Add your domain: At this step, I must apologize because I’m not positive if this is correct (I already have an account set up), but I think you need to find the section called Domains and click the “Addon Domains” icon.
Fill out the form:
New Domain Name: Enter your domain name: for example: yourwebsite.com (note: leave out the www. and http)
Subdomain or FTP Username: this fills out automatically
Document Root: this fills out automatically
Password: choose your password
You’re now finished setting up the domain name, but you may still have to wait for the domain name propagation that you set up in the previous step
7. Set up your security certificate
If you are using the free Let’s Encrpt option through SiteGround (as I recommend), do the following:
Log into your cPanel
Under the security section, click let’s encrypt
Choose the domain you want to install SSL on and click install: it’ll do it’s thing, then it should say: success when it’s done.
That’s it, you’re done! It is much easier to set up the free SSL from Let’s Encrypt, than it is to set up the SSL certificates that you have to pay for!
If you have purchased a security certificate:
Log into your webhosting account
Click My Account
Find the icon that says Simple CSR request for 3rd Party SSL
Click request a CSR
Fill out the rest of the information and click the button to submit the CSR request
You now have to wait for your hosting company to email you the CSR (it is a long stretch of encrypted text) and they will tell you where to paste it. The wait time is variable, but a ballpark guess would be 24 hours. There will be more instructions in your email
8. Install WordPress
Log into SiteGround: click “my account” and go to cPanel
In the Auto Installers section of cPanel, click WordPress and install now
Fill out the form as follows:
Choose protocol: If you are following my instructions, your security certificate was already installed in the last step, so select https://. Note: if you’re not using a security certificate, or if you’re planning to but it’s not installed yet, select http. Note: if you select http and then you subsequently install an SSL, youll need to switch to https for the SSL to take effect. To switch to https at a later date: log into WordPress, then from the dashboard select: settings >> General. Now change from http to https. Note: if you know you’re going to use https, you should set it up as soon as you can after creating your website. A couple of days is fine, no one is likely to see your website and no one will create links to it. However, once people start visiting your website and creating links to it, their links will be to the http address. When you change to https, those links won’t work anymore. You can get around this by setting up a 301 redirect (not a big deal, if your web hosting company will do it for you), but it will be easier for you to just install the security certificate before your website starts getting any traffic.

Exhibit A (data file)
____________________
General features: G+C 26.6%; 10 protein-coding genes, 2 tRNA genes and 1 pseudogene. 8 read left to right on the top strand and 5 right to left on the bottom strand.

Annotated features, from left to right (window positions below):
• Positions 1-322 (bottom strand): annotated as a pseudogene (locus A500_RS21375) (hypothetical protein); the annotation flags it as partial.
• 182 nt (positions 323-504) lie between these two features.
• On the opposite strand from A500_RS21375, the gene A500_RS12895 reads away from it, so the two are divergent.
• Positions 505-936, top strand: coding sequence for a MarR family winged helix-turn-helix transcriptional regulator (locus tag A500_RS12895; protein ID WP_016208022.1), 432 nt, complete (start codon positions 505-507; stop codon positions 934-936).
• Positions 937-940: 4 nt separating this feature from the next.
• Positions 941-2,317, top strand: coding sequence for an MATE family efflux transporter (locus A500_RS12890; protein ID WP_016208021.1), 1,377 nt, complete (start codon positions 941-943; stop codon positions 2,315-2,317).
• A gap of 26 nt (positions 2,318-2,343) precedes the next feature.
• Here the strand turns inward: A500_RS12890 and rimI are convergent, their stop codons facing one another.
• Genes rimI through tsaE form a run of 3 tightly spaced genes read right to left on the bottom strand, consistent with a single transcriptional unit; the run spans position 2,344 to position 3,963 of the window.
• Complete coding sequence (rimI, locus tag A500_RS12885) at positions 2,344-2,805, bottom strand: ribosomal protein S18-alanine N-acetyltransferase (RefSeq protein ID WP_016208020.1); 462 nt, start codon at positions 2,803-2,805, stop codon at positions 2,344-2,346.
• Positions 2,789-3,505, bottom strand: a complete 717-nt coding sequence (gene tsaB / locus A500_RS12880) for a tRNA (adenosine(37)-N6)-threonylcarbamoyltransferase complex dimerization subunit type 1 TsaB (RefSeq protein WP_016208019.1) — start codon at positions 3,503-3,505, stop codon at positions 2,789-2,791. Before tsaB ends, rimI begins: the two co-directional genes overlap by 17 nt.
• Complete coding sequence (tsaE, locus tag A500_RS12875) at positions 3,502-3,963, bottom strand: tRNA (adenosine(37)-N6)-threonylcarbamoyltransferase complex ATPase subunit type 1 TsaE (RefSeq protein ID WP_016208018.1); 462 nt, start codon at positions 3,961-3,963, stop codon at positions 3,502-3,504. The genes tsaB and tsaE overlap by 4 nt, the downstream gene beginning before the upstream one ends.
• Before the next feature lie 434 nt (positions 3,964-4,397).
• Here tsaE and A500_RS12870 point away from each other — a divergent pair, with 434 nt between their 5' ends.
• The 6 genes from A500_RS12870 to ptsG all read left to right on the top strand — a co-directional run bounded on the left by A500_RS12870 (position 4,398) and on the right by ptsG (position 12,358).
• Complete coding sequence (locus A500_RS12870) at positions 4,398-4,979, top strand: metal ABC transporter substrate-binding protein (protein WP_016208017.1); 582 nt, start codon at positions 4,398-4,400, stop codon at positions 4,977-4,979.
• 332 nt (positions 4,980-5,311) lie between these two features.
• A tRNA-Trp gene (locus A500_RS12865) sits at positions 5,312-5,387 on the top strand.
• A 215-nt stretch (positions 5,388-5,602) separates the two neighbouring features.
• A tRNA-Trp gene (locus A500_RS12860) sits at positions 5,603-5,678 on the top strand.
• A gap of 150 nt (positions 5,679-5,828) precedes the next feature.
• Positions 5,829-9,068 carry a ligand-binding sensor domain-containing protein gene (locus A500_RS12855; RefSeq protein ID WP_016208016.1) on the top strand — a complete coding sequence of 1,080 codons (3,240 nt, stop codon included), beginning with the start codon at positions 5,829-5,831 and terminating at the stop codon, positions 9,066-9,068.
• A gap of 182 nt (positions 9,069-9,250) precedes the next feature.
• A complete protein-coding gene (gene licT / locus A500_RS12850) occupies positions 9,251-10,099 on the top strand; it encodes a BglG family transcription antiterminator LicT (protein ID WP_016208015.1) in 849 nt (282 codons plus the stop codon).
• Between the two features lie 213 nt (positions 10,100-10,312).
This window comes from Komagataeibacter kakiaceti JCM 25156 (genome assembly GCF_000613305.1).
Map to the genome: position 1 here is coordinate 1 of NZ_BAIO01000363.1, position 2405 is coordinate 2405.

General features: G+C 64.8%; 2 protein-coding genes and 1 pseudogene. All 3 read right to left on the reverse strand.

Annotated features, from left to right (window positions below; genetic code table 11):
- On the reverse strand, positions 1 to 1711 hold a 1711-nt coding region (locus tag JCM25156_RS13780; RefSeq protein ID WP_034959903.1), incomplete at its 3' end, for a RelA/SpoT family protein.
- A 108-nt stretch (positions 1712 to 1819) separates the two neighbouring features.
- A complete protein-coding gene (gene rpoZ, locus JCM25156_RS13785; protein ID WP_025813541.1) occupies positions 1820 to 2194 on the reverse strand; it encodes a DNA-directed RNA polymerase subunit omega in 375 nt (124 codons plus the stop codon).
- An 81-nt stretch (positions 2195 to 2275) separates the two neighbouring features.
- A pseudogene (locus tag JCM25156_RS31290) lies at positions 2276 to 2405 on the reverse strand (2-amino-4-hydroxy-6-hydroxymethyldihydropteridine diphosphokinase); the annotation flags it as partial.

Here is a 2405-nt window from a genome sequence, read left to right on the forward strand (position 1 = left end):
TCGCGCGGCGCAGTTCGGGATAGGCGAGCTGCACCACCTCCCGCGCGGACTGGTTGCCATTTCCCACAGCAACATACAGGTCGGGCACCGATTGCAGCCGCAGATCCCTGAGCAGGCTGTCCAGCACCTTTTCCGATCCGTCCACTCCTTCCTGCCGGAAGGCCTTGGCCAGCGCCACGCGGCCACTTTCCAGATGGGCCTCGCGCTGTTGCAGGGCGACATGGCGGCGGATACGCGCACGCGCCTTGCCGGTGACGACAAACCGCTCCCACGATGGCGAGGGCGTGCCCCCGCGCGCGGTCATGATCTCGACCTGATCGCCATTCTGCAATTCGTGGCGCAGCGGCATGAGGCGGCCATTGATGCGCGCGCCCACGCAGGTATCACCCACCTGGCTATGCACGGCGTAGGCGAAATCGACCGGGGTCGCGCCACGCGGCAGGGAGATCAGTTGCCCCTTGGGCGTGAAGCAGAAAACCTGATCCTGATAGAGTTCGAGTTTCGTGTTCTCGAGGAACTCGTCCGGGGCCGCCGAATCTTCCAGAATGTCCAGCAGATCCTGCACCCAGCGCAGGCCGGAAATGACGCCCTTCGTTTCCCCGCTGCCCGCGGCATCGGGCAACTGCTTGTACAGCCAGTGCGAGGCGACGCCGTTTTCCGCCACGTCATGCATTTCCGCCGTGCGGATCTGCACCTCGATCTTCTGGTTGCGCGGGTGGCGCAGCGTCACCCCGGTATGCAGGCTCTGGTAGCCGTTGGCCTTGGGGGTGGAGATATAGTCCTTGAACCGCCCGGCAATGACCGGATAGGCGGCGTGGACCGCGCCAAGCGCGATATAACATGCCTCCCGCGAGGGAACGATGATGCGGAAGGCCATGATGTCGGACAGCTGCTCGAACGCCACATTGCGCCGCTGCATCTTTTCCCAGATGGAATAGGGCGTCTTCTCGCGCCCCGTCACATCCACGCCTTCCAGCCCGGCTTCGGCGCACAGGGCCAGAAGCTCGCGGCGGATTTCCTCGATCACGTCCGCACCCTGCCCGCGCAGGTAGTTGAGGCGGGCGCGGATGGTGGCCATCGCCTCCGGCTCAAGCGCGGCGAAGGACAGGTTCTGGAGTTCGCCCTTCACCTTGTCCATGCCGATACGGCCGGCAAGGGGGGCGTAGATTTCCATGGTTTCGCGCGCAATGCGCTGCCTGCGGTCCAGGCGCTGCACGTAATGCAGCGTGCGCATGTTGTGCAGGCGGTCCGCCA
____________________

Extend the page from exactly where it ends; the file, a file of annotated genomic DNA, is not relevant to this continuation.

Choose domain: Select your domain from the dropdown menu. If it’s not there, something is wrong
In directory: leave blank
Site name: For now, just use the same as your URL, but with spaces between words. I think this will appear at the top of your new website when you first create it.
Site description: whatever you want, not sure what this is for (perhaps it helps Google to categorize your site). I just used the same words as the previous step.
Enable Multisite (WPMU): leave unchecked
Admin Username: your choice
Admin Password: your choice
Admin Email: your choice (but probably just use the default, which is admin, followed by your domain name)
Under select plugins: I recommend checking: limit login attempts
Leave defaults: Leave the rest of the settings as they are, if they are not self-explanatory to you.
9. Check if your website is up and running
Click on the link to your website that will appear after the previous step is completed, or open a new tab and type your website into the address bar (Note: you may have to type in https:// before your URL, like this: https://yourwebsite.com). You should see the basic WordPress website, it’ll have the name you chose for your website as the title, a side bar and a few other things.
10. Log into your WordPress Dashboard
Type in your web address, then add the following to the end: /wp-admin. For example: https://mywebsite.com/wp-admin. This will take you to the login page. Enter the username and password that you choose when you installed WordPress.
11. Inspect the WordPress Dashboard
Once you login, you’ll see a bunch of options along the left side of the screen (Home, Posts, Media, Pages, Comments, etc.). This is called your WordPress Dashboard. When you install a theme, or a plugin, additional options may be added to your dashboard. There are a lot of options and sub-options and it can be a bit overwhelming at first. I’d suggest taking a few minutes to just browse around the various options. Below, I have provided a brief overview of each option in the dashboard. Note: Many of the WordPress options are found in the dashboard, however, with the Avada theme, there are a number of options at the bottom of individual pages and posts. For example, after you have created a page (explained further below), you can access that page by going to: Dashboard >> pages >> all pages, then select a page of interest. Now scroll to the bottom of the page. You should see a section with the title: Fusion Page Options. This section contains options that apply to the specific page you are working on. These options include: adding slide shows (sliders), adding a side bar to the page, and many others. All of those options will apply to the one specific page you are working on at that time. Conversely, the options in the Dashboard will generally make changes to your entire website. Below is a list of the options found in the WordPress dashboard.